Sunday, 16 December 2012

Radio shropshire Christmas pause for thought


It was one frosty December day, many years ago now but I still remember her very well 

 
A lady in her early 60's I guess ,smartly dressed for the cold weather, and from the bags she carried she'd evidently been doing Christmas shopping. I couldn't see inside the bags - but the bags themselves bore the names of well known stores 


I'm going to call this woman Jane ( not her real name)..

 
She'd left the bright lights and the noise of the High Street - not just to come in from the cold .. but into the quietness of a church building.

 
I welcomed her and introduced myself as the churches minister and asked if she'd been doing her Christmas shopping. 

 
Actually it was obvious she had - so it was a pretty stupid question really - and she didn't answer either! But to my amazement tears welled up in her eyes and she was soon sobbing uncontrollably her shoulders heaving with grief.

 
30 minutes and a cup of coffee later we talked, slowly at first but then her words came out in a torrent she shared with me that just a few months earlier she had lost her husband.

 

How she had wanted, indeed longed, to keep up appearances for the sake of the children and their children and up to this point she was doing well,but coming into a quiet building from a busy street  and talking to a complete stranger meant her deep grief found expression in her many tears


Maybe you're dreaming of a White Christmas looking forward hugely to what we call the festive season and having yourself what Bing Crosby  describes as a very merry Christmas.

 

And I do  hope your Christmas  is filled with good things.. but there is another kind of Christmas - not white - but blue.

 

It is the kind of Christmas I remember the year my dad died

It is the kind of Christmas  the bereft  family’s of those children and adults killed in Newtown Connecticut will be experiencing this and every year for there is something especially difficult about tragedy at Christmas

That was the kind of Christmas Jane was having  all those years ago ,and perhaps you too have been bereaved –we often feel the pain most acutely at Christmas don’t we?

 

Or perhaps you have lost your job and you're wondering how you'll pay back that loan or clear that credit card bill or you're worried about your health or your children or your parents or your marriage.

 

For many of us Christmas simply cannot bear the weight of expectation of happiness we place upon it

 

Now this is never easy but if you're dreading Christmas there are things that may help to dispel the darkness: You can find somebody to talk to ,whether it's a friend or perhaps a great charity like the Samaritans  or Relate who are there to help

 

Or if  memories of Christmas past  are just too painful is it  possible perhaps  to change your routine and go and help out at a church or charity or at a Christmas lunch, or even go for a walk in the country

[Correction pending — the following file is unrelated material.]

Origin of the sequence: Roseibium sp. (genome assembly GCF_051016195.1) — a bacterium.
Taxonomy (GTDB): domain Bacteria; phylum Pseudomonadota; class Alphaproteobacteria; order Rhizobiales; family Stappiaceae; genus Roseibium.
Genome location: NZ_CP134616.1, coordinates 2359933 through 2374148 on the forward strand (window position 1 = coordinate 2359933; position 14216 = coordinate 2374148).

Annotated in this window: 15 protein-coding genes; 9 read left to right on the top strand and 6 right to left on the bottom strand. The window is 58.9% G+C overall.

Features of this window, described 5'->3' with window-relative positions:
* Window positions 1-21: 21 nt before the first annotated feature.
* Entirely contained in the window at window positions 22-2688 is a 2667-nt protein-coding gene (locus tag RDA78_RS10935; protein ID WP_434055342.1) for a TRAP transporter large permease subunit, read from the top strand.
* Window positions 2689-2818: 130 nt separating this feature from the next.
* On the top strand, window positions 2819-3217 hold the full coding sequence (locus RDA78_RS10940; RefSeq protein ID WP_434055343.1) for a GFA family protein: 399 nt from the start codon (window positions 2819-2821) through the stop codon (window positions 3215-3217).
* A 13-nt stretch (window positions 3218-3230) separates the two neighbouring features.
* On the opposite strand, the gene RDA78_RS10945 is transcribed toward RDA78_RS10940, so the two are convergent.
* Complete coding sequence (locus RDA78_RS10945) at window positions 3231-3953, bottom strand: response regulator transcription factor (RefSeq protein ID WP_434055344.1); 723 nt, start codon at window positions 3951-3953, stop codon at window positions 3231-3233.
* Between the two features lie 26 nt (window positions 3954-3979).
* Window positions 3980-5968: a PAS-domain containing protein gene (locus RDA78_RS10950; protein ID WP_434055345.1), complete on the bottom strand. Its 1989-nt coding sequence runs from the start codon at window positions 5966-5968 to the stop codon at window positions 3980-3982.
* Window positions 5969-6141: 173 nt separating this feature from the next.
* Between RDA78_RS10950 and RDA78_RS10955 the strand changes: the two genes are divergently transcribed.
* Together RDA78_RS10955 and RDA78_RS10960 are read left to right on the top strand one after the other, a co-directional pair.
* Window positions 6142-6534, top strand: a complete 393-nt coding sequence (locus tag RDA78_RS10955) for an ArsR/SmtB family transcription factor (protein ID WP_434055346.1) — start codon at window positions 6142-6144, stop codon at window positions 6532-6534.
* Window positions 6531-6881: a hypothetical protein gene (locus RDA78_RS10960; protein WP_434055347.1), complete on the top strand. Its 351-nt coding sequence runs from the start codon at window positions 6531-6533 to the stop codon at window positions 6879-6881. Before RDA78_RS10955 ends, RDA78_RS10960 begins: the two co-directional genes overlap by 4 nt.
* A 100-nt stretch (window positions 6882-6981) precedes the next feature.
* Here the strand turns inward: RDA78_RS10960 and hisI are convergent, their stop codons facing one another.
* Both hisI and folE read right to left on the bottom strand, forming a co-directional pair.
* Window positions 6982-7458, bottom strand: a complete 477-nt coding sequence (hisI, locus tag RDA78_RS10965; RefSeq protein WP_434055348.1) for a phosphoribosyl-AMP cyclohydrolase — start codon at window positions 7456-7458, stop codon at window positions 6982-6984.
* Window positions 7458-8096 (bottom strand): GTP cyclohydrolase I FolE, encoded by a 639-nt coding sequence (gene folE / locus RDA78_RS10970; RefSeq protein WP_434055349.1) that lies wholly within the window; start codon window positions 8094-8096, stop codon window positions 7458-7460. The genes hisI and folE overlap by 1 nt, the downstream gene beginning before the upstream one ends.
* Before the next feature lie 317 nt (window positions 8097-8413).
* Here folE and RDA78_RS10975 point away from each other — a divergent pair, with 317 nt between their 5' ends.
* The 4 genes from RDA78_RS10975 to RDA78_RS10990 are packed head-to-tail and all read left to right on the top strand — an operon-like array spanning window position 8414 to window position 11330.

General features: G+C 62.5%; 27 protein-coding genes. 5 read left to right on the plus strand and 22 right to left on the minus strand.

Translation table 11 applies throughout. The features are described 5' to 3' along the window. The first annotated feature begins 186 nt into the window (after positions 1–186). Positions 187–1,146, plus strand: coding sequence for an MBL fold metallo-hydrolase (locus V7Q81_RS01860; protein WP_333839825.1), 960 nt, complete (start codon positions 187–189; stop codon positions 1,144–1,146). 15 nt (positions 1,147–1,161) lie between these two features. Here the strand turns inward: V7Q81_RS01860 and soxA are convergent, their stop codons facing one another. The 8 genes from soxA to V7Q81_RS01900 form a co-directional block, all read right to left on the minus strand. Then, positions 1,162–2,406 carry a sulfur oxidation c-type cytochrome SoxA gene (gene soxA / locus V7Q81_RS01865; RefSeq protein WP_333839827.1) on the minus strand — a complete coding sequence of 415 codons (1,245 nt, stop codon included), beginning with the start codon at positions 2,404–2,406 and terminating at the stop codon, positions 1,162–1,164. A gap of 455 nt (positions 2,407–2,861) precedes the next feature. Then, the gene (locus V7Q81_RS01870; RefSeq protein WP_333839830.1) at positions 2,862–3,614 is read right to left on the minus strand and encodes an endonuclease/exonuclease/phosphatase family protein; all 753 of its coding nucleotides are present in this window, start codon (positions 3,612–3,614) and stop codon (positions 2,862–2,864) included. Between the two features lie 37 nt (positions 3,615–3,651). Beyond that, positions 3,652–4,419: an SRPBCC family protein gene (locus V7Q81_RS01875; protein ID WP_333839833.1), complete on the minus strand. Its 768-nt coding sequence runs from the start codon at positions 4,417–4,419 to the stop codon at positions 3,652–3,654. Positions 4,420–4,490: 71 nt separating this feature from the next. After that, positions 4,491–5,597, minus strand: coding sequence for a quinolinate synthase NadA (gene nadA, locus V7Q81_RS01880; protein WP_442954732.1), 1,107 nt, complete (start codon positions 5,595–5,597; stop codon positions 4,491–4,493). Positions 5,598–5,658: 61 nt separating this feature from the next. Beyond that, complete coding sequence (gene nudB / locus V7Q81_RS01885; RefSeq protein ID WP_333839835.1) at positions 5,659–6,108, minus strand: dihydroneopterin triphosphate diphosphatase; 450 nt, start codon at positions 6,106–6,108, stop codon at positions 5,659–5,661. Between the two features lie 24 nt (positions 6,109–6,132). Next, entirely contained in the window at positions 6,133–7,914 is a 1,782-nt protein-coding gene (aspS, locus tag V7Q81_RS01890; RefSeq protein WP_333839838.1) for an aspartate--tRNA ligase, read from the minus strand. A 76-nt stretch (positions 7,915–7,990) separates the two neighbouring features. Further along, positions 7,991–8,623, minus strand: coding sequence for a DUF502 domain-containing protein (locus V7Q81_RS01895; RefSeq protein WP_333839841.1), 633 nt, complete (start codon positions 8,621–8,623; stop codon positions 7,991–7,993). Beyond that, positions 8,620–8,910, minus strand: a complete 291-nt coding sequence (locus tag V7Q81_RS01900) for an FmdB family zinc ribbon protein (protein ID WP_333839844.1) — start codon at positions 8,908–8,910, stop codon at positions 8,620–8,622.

These are not miracle cures but they can sometimes help get your pain into perspective

 
And perhaps we can also think about - what for me as a Christian - is the real meaning of Christmas:  Jesus came, not as a flash of light but as a tiny baby whose first cries were heard by a peasant girl The hands that first held him were , blistered, and dirty .the hands of a carpenter

 

here was a lot of grief and uncertainty around that first Christmas - a day that God became a vulnerable baby in Lucados words "he who sustained the world became dependant on the nourishment of a young girl”

And as the baby grew into a man he was to experience  suffering and rejection bereavement and pain and even death He understands our suffering he cares for us. The Light came into a dark world  that first Christmas and the darkness could never destroy it.

 

It would be unrealistic to expect everyone to have a Happy Christmas but my hope is we can in the depths of our hearts (even if they are troubled hearts) have a peaceful one.. and I wish a peaceful Christmas for you.

Tuesday, 11 December 2012

The results of the census and religious faith



 It has been obvious for a very long time that the number of people self identifying as Christian in the UK was declining rapidly and as I write that decline continues and the rate of decline is accelerating.
Some people are both surprised and alarmed (not to say alarmist!) by this telegraph
I am not surprised by this, nor especially worried.
For too long many Christians have been in denial about what is happening If they look at the results of the last census they should be in denial no longer. This video explains the situation well see here
It is much better for the church to face up to the truth of what is happening, than to bury our heads in the sand.
The census results should be a powerful reminder that" if we do things in the way we have always done them we will get the results we have always got"
I agree with Simon Jones who in a short but powerful blog post finds great reason for optimism Simon Jones blog
Nick Spencer from Theos also has interesting things to say about the current situation see here

As Simon Jones says these could be very exciting times!

Wednesday, 28 November 2012

Social media a force for good ?

As someone who has a blog ,does Facebook, and has got a twitter account in the last fortnight,I think I understand the value of new media